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Climate change: hard facts and home truths


Realities of climate change and the mineral products industry’s response underlined at MPA conference

THE UK has the technology and the economic capability to achieve net zero by 2050, but mixed signals from the Government are deterring investment and progress, according to Prof Tom Burke, chairman of independent strategic political think tank E3G.

Prof Burke, who was among the key speakers at last week’s Mineral Products 2021 conference, brought the event to life with fascinating insights, thought-provoking ideas, and compelling hard facts and home truths.


Moderated by BBC television producer Samantha McAlister, the online event ‘Growth & Climate Change… Balancing the Issues’ saw 300 delegates hear a line-up of leading experts explore the UK’s political landscape, economic outlook, climate change realities and the mineral products industry’s response to the decarbonization challenge.

MPA chief executive Nigel Jackson opened the event on location from MPA member J & J Franks’ sand quarry and waste facility in Surrey. Emphasizing the importance of diverse geology in counties like Surrey in meeting the need for essential mineral products, he talked to Franks’ managing director, Peter Crate, about the challenges and opportunities of securing planning consent and obtaining permits when setting up a new site.

Opening the formal proceedings was Prof Vernon Bogdanor CBE FBA of the Centre for British Politics and Government at King’s College London, who provided a captivating insight into the UK’s political landscape as the country emerges from the pandemic and gets to grips with life after Brexit.

Prof Bogdanor was followed by Dr Gemma Tetlow, chief economist at the Institute for Government, who gave an interesting overview of the economic environment and explained why the Government needs to focus on its key priorities and not spread itself too thinly.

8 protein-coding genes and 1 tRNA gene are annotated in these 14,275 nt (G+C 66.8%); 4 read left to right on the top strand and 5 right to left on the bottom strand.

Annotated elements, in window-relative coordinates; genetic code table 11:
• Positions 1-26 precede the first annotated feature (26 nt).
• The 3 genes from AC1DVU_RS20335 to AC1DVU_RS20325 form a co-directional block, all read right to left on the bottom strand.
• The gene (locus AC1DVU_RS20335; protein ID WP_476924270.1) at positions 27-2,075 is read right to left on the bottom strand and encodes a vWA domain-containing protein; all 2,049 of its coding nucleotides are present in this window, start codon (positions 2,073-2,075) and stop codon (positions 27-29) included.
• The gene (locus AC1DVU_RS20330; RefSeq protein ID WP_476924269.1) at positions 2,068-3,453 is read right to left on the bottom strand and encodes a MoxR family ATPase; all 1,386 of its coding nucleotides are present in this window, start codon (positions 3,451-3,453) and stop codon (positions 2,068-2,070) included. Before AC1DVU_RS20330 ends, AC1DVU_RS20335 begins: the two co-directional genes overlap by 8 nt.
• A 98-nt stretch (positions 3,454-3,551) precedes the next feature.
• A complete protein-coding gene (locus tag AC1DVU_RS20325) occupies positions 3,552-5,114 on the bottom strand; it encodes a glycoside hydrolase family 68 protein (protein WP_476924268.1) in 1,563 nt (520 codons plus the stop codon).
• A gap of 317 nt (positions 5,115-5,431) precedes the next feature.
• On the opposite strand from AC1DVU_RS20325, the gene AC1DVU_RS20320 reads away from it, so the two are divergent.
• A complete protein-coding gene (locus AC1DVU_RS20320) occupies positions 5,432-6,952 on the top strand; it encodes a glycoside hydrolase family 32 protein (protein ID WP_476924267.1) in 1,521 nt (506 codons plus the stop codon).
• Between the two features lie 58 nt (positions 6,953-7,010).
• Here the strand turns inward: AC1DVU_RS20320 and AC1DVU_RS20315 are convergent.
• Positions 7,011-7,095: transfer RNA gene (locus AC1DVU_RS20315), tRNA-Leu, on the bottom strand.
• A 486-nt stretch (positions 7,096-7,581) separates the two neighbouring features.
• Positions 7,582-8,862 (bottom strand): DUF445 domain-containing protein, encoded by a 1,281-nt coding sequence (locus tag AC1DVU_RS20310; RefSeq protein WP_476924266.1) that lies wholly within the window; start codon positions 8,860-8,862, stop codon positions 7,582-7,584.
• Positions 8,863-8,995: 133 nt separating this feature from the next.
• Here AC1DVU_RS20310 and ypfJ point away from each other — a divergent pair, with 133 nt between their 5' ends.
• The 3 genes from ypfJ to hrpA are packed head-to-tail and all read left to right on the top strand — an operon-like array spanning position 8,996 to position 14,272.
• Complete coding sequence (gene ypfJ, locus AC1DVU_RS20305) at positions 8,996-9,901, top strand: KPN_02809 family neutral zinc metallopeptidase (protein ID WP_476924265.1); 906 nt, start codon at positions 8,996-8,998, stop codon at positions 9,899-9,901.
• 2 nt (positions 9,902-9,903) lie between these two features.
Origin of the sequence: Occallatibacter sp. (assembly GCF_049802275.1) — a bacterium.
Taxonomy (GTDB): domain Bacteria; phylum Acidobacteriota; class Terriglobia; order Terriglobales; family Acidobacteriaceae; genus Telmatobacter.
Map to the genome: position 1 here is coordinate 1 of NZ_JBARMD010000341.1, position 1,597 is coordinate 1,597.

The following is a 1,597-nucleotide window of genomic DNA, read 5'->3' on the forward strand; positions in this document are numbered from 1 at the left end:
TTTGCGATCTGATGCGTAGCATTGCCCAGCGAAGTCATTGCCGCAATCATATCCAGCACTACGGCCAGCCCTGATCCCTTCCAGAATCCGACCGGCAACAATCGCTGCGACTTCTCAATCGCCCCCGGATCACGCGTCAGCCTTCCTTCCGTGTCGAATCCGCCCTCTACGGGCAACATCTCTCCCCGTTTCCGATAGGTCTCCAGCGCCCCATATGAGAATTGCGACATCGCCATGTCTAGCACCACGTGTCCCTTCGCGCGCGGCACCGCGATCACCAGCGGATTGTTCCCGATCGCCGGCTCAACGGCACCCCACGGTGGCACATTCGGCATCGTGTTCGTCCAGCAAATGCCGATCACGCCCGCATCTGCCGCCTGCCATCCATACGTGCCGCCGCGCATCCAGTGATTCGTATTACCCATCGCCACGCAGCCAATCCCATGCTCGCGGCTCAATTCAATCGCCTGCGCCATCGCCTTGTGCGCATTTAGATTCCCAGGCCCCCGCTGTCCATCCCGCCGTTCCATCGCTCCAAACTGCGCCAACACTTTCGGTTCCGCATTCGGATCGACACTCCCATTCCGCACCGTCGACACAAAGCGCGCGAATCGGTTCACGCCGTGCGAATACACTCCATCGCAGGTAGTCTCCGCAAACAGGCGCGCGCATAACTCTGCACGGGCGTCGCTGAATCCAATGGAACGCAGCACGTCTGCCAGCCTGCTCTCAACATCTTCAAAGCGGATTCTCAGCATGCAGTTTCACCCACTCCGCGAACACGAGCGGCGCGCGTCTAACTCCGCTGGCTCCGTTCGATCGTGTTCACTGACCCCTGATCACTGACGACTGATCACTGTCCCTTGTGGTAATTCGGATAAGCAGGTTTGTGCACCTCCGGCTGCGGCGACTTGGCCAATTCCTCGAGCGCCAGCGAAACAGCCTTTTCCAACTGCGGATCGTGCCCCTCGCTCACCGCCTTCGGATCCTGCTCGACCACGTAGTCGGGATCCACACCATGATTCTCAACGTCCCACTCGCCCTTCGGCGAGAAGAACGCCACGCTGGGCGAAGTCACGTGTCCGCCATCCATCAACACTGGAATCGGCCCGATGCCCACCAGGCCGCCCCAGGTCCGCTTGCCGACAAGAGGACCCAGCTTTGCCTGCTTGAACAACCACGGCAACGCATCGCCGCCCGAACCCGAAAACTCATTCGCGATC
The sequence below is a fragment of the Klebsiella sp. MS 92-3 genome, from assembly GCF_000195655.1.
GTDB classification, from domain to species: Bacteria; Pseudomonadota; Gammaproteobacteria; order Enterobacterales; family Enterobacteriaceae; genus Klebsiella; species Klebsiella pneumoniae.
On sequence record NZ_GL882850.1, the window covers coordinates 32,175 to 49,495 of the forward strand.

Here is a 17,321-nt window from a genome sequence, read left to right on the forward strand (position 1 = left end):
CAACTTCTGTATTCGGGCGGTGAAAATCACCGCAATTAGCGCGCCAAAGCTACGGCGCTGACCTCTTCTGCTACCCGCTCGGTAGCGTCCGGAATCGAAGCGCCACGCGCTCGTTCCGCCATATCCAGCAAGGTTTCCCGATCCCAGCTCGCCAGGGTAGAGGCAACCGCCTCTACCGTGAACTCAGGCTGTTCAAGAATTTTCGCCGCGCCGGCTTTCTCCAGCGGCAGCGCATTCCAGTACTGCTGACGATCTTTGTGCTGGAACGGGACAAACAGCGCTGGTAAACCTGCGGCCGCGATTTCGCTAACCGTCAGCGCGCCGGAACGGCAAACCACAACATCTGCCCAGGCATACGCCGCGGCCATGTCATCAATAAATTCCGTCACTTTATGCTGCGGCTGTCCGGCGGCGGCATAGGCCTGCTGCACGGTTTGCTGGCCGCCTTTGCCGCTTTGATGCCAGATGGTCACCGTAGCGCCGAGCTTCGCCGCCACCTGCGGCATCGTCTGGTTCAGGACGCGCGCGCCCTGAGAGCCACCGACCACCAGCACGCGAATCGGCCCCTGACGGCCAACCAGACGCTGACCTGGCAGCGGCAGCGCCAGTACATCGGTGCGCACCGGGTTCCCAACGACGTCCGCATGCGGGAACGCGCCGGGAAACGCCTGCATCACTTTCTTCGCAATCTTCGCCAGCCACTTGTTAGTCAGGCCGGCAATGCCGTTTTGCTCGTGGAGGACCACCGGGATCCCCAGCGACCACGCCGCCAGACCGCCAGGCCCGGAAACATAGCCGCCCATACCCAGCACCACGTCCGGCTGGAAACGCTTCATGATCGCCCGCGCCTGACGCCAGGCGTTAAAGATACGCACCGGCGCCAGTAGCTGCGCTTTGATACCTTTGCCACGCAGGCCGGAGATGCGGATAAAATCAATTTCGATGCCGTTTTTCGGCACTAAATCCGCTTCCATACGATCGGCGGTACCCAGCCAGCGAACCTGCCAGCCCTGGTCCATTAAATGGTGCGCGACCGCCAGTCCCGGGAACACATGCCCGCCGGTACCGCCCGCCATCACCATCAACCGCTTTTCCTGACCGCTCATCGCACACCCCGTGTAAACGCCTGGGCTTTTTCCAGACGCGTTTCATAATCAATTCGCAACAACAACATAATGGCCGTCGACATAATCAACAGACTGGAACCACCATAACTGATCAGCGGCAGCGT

Next to the ‘stage’ was ecological economist Prof Tim Jackson, Professor of Sustainable Development at the University of Surrey and author of Post Growth – Life After Capitalism, who put forward a thought-provoking argument that decoupling economic activity from environmental impact was ultimately the only way to achieve sustainable development.

Mike Thompson, chief economist at the Climate Change Committee, an independent advisory body to the Government, explained the UK’s Climate Change Act and Carbon Budget, discussed levers to prevent carbon leakage and outlined the case for carbon capture, use and storage.

He said: ‘Government has grasped the scale of what needs to happen to achieve net zero, but getting the policy in place and the infrastructure built – it’s a big process, it takes time and it needs to move quickly. I have no doubt that net zero can be achieved – the programme is designed with the constraints in mind – but we have to work together to get to the goal.’

Next came Rachel Wolf, founding partner at public policy and research specialists Public First, who discussed the challenges and opportunities presented by decarbonization, emphasizing the importance for all industry sectors to have a credible roadmap to net zero with proposals aligned with policy.

Turning to practical progress within the mineral products sector, Steven O’Mara, mines and quarry manager for Hitachi Construction Machinery UK, and Toni Hagelberg, director of sustainable power systems at Volvo Construction Equipment, talked about innovations designed to reduce the carbon impact of mobile plant. The session concluded with an overview of the UK Concrete and Cement Industry Roadmap to Beyond Net Zero.

Closing the event, Nigel Jackson said: ‘Each year the UK consumes 400 million tonnes of mineral products – more than 1 million tonnes a day. We’re the biggest flow of materials in the economy, providing essential materials without which construction, manufacturing and many other industries would struggle.

‘I’m very proud that working with our members we have been able to develop a roadmap for concrete and cement to go beyond net zero by 2050. Early action to reduce carbon means that today UK concrete and cement emissions are around 1.5% of total UK carbon emissions. Now we need government, the construction industry and other sectors to play their part to help the UK go beyond net zero.’


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